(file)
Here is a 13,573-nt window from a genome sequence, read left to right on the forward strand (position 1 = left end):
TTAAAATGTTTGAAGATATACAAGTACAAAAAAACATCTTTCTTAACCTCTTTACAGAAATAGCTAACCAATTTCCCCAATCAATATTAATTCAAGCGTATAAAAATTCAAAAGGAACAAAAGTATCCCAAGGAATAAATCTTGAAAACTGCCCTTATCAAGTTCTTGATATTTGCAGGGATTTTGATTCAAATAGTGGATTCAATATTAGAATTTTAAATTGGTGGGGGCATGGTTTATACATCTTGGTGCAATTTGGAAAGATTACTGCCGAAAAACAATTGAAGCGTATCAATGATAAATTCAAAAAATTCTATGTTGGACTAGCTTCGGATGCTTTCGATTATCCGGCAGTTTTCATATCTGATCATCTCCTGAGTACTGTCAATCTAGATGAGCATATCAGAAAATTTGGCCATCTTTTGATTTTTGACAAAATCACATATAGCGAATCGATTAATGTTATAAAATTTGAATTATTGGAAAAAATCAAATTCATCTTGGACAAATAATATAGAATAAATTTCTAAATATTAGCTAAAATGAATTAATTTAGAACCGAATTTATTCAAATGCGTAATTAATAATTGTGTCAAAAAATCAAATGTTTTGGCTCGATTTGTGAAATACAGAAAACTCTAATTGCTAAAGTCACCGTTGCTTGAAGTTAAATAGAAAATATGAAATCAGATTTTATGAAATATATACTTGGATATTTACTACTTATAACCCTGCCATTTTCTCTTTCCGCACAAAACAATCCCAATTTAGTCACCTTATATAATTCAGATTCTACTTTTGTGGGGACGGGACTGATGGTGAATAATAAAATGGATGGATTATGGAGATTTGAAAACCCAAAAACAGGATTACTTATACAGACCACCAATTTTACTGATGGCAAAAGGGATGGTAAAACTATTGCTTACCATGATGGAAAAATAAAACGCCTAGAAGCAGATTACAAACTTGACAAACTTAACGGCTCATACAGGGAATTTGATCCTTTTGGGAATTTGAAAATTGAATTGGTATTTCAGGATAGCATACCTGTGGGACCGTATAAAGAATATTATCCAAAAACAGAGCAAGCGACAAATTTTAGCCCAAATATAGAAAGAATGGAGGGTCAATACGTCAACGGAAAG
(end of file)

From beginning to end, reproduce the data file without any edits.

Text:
Here is a 13,573-nt window from a genome sequence, read left to right on the forward strand (position 1 = left end):
TTAAAATGTTTGAAGATATACAAGTACAAAAAAACATCTTTCTTAACCTCTTTACAGAAATAGCTAACCAATTTCCCCAATCAATATTAATTCAAGCGTATAAAAATTCAAAAGGAACAAAAGTATCCCAAGGAATAAATCTTGAAAACTGCCCTTATCAAGTTCTTGATATTTGCAGGGATTTTGATTCAAATAGTGGATTCAATATTAGAATTTTAAATTGGTGGGGGCATGGTTTATACATCTTGGTGCAATTTGGAAAGATTACTGCCGAAAAACAATTGAAGCGTATCAATGATAAATTCAAAAAATTCTATGTTGGACTAGCTTCGGATGCTTTCGATTATCCGGCAGTTTTCATATCTGATCATCTCCTGAGTACTGTCAATCTAGATGAGCATATCAGAAAATTTGGCCATCTTTTGATTTTTGACAAAATCACATATAGCGAATCGATTAATGTTATAAAATTTGAATTATTGGAAAAAATCAAATTCATCTTGGACAAATAATATAGAATAAATTTCTAAATATTAGCTAAAATGAATTAATTTAGAACCGAATTTATTCAAATGCGTAATTAATAATTGTGTCAAAAAATCAAATGTTTTGGCTCGATTTGTGAAATACAGAAAACTCTAATTGCTAAAGTCACCGTTGCTTGAAGTTAAATAGAAAATATGAAATCAGATTTTATGAAATATATACTTGGATATTTACTACTTATAACCCTGCCATTTTCTCTTTCCGCACAAAACAATCCCAATTTAGTCACCTTATATAATTCAGATTCTACTTTTGTGGGGACGGGACTGATGGTGAATAATAAAATGGATGGATTATGGAGATTTGAAAACCCAAAAACAGGATTACTTATACAGACCACCAATTTTACTGATGGCAAAAGGGATGGTAAAACTATTGCTTACCATGATGGAAAAATAAAACGCCTAGAAGCAGATTACAAACTTGACAAACTTAACGGCTCATACAGGGAATTTGATCCTTTTGGGAATTTGAAAATTGAATTGGTATTTCAGGATAGCATACCTGTGGGACCGTATAAAGAATATTATCCAAAAACAGAGCAAGCGACAAATTTTAGCCCAAATATAGAAAGAATGGAGGGTCAATACGTCAACGGAAAG